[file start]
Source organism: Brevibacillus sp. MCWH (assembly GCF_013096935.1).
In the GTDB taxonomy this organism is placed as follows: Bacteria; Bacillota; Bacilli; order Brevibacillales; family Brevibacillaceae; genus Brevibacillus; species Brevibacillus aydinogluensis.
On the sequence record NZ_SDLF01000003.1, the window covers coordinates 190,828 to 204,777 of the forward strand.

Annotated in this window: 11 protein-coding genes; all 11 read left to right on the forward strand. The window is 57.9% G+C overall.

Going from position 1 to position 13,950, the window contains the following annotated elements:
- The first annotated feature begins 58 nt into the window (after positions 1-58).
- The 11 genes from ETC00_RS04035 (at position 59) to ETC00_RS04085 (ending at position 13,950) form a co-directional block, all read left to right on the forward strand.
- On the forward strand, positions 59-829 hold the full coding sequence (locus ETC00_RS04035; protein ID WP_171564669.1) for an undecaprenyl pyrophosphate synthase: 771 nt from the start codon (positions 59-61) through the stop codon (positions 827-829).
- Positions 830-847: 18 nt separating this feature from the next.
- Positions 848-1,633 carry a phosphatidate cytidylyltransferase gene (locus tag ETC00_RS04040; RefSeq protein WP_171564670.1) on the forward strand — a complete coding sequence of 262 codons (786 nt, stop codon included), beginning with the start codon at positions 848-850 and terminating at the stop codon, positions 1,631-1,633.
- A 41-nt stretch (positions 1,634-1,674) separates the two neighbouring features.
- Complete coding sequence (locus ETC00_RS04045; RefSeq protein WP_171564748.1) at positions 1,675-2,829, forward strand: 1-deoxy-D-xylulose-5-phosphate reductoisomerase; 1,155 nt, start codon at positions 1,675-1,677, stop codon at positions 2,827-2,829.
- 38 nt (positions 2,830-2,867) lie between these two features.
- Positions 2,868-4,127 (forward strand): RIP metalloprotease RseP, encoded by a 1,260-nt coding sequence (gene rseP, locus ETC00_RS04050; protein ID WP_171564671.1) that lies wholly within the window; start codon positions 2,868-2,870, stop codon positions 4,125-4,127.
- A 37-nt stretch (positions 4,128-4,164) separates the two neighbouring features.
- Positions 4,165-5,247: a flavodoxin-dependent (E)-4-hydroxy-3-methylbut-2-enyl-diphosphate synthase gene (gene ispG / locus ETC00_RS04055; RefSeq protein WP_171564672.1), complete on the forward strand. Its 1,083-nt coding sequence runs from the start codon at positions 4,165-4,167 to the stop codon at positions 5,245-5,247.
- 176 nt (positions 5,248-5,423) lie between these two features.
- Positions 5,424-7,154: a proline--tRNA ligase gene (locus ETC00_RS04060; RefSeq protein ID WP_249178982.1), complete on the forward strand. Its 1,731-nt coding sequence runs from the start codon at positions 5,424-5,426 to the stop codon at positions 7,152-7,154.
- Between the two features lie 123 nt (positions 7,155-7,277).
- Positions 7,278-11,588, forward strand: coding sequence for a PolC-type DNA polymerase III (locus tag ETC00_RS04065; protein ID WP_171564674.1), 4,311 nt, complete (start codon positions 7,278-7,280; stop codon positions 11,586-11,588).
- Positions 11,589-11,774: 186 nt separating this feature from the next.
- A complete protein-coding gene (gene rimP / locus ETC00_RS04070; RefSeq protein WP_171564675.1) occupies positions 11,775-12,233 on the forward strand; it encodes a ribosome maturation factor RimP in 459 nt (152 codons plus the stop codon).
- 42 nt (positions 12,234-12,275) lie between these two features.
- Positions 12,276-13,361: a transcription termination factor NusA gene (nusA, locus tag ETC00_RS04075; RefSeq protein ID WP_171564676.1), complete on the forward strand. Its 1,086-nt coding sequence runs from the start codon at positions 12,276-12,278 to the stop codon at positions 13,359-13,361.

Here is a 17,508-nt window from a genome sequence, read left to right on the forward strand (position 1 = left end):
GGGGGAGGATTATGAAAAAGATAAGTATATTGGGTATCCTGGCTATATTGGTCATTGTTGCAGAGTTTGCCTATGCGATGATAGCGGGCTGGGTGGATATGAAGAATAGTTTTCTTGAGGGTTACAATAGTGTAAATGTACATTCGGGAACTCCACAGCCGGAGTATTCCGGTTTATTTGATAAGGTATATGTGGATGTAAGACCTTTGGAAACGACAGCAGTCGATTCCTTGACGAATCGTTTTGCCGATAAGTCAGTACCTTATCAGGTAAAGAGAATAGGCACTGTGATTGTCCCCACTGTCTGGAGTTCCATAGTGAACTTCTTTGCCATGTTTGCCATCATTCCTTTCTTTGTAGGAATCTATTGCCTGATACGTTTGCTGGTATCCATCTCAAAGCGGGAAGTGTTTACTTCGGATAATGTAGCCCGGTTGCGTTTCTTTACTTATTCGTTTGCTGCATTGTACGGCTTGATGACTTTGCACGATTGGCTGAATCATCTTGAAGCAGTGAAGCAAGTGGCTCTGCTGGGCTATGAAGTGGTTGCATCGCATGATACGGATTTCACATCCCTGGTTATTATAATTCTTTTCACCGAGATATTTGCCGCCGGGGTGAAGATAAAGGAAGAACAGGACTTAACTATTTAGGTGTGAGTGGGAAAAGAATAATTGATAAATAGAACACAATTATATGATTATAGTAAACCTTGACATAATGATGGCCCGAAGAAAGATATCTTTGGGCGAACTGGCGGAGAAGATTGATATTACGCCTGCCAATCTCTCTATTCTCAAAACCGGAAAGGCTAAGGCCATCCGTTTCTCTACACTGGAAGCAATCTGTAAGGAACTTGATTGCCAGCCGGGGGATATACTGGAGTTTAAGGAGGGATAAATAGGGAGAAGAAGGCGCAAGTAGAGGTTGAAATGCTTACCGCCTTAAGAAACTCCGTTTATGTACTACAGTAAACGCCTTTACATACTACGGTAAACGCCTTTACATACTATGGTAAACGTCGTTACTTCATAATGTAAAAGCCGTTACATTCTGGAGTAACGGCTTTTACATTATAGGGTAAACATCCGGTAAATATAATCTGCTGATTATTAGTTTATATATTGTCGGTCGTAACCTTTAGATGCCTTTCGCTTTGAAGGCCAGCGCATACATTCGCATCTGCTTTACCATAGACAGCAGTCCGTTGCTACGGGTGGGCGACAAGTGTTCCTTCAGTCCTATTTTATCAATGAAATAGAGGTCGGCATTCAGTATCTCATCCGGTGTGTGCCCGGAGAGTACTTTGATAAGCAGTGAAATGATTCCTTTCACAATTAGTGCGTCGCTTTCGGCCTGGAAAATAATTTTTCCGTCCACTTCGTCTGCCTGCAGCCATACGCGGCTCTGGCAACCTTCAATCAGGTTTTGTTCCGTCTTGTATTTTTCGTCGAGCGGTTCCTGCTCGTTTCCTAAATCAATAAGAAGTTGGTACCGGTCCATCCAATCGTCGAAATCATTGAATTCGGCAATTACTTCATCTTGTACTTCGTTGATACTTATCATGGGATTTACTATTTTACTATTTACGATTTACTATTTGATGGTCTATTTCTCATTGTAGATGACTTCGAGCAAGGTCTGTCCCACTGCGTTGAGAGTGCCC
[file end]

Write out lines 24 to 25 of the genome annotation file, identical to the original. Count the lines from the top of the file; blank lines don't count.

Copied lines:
- Positions 12,276-13,361: a transcription termination factor NusA gene (nusA, locus tag ETC00_RS04075; RefSeq protein ID WP_171564676.1), complete on the forward strand. Its 1,086-nt coding sequence runs from the start codon at positions 12,276-12,278 to the stop codon at positions 13,359-13,361.

Here is a 17,508-nt window from a genome sequence, read left to right on the forward strand (position 1 = left end):